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Principles of Nudging and Boosting: Steering or Empowering Decision-Making for Behavioral Development Economics

Victor I. Espinosa (), William Hongsong Wang () and Jesús Huerta de Soto ()
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Victor I. Espinosa: Department of Business Administration, Universidad Autónoma de Chile, Providencia 7500912, Chile
William Hongsong Wang: Facultad de Ciencias Económicas, Universidad Francisco Marroquín (Madrid Campus), Calle de Arturo Soria 245, 28033 Madrid, Spain
Jesús Huerta de Soto: Department of Applied Economics I, History and Economic Institutions and Moral Philosophy, Social and Legal Sciences Faculty, Rey Juan Carlos University, 28033 Madrid, Spain

Sustainability, 2022, vol. 14, issue 4, 1-18

Abstract: Behavioral development economics promotes the nudge theory as a mechanism to incorporate people’s cognitive biases, steering their behavior in the desired direction through coercive state intervention. Cognitive biases become a reason to doubt the efficiency of decision-making psychology in the free market process. A fundamental assumption of this approach is that political decision-makers know the people’s means and ends in ways that protect them from cognitive biases. This article reviews and discusses the nudge theory, based on the boost theory developed by the Austrian School of Economics. The boost theory consists of a comparative institutional perspective to provide the empowerment people need to realize their errors and correct them “on the fly” to cultivate economic development. It is argued that the nudge theory overlooks the cognitive biases of political decision-makers, neglects the comparative perspective of the institutional environment in the face of such biases, and does not consider how construction of on-the-fly judgments works. After reviewing the principles of the nudge theory, its main criticisms from the boost theory are discussed, forming novel conclusions about and research avenues on behavioral development economics, according to the steering or empowering quality of the institutional environment.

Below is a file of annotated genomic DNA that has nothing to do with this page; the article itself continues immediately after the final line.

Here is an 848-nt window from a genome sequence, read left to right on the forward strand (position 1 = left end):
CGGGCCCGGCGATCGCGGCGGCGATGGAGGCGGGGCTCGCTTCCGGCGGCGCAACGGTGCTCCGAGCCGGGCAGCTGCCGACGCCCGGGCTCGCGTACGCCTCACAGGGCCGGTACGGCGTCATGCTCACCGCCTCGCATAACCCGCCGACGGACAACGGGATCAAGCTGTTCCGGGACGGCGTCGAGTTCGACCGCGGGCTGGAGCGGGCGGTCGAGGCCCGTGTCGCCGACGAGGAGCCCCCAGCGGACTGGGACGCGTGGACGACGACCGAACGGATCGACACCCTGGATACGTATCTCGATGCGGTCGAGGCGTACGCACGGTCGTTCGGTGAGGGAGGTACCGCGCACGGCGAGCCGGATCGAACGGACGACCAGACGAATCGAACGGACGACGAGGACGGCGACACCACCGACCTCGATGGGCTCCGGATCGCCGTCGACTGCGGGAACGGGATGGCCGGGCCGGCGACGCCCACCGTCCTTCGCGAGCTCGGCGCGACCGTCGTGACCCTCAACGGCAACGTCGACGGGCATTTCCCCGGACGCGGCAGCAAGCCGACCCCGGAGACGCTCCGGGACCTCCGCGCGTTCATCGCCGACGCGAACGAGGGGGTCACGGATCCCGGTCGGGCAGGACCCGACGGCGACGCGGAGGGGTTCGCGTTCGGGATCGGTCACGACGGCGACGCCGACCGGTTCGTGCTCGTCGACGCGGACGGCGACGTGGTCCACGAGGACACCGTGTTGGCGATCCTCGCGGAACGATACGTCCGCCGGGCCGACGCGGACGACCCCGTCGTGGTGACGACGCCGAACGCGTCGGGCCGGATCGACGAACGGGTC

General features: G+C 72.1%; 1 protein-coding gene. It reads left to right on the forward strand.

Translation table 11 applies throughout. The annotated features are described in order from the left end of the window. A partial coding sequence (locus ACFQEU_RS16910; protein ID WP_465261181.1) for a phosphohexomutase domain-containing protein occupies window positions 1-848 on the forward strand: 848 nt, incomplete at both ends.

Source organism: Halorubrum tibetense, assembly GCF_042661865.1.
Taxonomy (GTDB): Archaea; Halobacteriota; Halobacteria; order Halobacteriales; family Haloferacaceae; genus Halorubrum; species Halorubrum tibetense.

Keywords: entrepreneurship; judgment; institutions; cognition; psychology of decision-making; behavioral economics; decision environment; economic development (search for similar items in EconPapers)
JEL-codes: O13 Q Q0 Q2 Q3 Q5 Q56 (search for similar items in EconPapers)
Date: 2022
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